Fortunately, I have a special reamer that not only keeps the bores in line, but cuts to the precise interference for standard bushings.

                It was military surplus from the late seventies.

                ....Cotten
                Tom - regarding the "military surplus" reamer, was the military use for the reamer for repairing a worn carb bushing as well? Or another purpose? Looks handy.

                Mike Love

                Comment


                • #23
                  Originally posted by ihrescue View Post
                  Tom - regarding the "military surplus" reamer, was the military use for the reamer for repairing a worn carb bushing as well? Or another purpose? Looks handy.

                  Mike Love
                  Doubtful, Mike!

                  As I tried to correct myself,.. It turns out to be a nominal size, so it could be generic.
                  (Although the leading end starts with long tapered cutting flutes, as if it was made to rough out our carb chokes perfectly: Just lucky?)

                  My father bought large lots at auction, and this was included with everything from piles o' empty leather binocular cases to inscrutable Sikorsky tools, now long gone. Except what I have stashed for four decades out of sentimentality.

                  Like these, a Chatillon, and a Nanasi (West New York, N.J.) spring scale, with 1964 Army calibration tags taped upon the back. Great for measuring HX airvalve springs.

                  ....Cotten
                  Attached Files
                  Last edited by T. Cotten; 11-27-2020, 04:27 PM.
                  AMCA #776
                  Dumpster Diver's Motto: Seek,... and Ye Shall Find!

                  Comment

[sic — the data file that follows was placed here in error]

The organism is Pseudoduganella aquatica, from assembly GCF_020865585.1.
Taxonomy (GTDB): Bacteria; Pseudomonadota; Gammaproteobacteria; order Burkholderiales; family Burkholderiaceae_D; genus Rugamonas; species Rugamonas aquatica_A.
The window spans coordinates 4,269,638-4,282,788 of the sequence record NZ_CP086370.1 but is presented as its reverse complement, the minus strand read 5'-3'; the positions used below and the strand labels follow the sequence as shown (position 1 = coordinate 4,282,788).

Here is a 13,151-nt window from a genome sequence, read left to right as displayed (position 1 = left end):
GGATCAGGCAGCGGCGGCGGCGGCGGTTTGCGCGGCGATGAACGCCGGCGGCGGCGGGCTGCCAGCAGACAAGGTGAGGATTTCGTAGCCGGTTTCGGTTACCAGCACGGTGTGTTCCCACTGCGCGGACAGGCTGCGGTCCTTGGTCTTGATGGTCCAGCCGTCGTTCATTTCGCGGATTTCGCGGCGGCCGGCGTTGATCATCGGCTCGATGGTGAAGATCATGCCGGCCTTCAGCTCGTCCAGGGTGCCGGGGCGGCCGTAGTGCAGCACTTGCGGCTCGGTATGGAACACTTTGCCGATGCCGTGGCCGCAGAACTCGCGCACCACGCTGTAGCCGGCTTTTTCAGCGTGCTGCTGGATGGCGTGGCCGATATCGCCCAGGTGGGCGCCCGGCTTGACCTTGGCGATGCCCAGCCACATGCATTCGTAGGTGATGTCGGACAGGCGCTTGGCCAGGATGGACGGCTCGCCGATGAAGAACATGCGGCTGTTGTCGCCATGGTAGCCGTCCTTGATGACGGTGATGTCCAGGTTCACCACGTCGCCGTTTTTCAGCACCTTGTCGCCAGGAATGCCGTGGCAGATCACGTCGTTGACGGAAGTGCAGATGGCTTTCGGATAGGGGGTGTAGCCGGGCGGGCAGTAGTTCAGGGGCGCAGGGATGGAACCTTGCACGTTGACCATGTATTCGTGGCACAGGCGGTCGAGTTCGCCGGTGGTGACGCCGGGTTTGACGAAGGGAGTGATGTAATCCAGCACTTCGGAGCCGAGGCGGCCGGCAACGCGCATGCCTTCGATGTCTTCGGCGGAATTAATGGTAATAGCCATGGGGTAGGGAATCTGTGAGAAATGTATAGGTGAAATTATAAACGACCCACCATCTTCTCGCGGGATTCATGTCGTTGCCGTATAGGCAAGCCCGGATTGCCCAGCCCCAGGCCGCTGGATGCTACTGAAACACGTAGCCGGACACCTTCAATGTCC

• #24
                    Originally posted by T. Cotten View Post
                    Doubtful, Mike!

                    As I tried to correct myself,.. It turns out to be a nominal size, so it could be generic.
                    (Although the leading end starts with long tapered cutting flutes, as if it was made to rough out our carb chokes perfectly: Just lucky?)

                    My father bought large lots at auction, and this was included with everything from piles o' empty leather binocular cases to inscrutable Sikorsky tools, now long gone. Except what I have stashed for four decades out of sentimentality.

                    Like these, a Chatillon, and a Nanasi (West New York, N.J.) spring scale, with 1964 Army calibration tags taped upon the back. Great for measuring HX airvalve springs.

                    ....Cotten
                    Ah yes - scales can be pretty handy and that one is neat looking. I use a fishing scale to measure a nominal torque of the swing arm on my Sporster. A tip provided in the HD Factory Service Manual. Thanks for those comments. Imagine getting salvage rights on some of the US occupied islands in the Pacific after WWII, instead much of it was pushed into the sea so it could not be used again.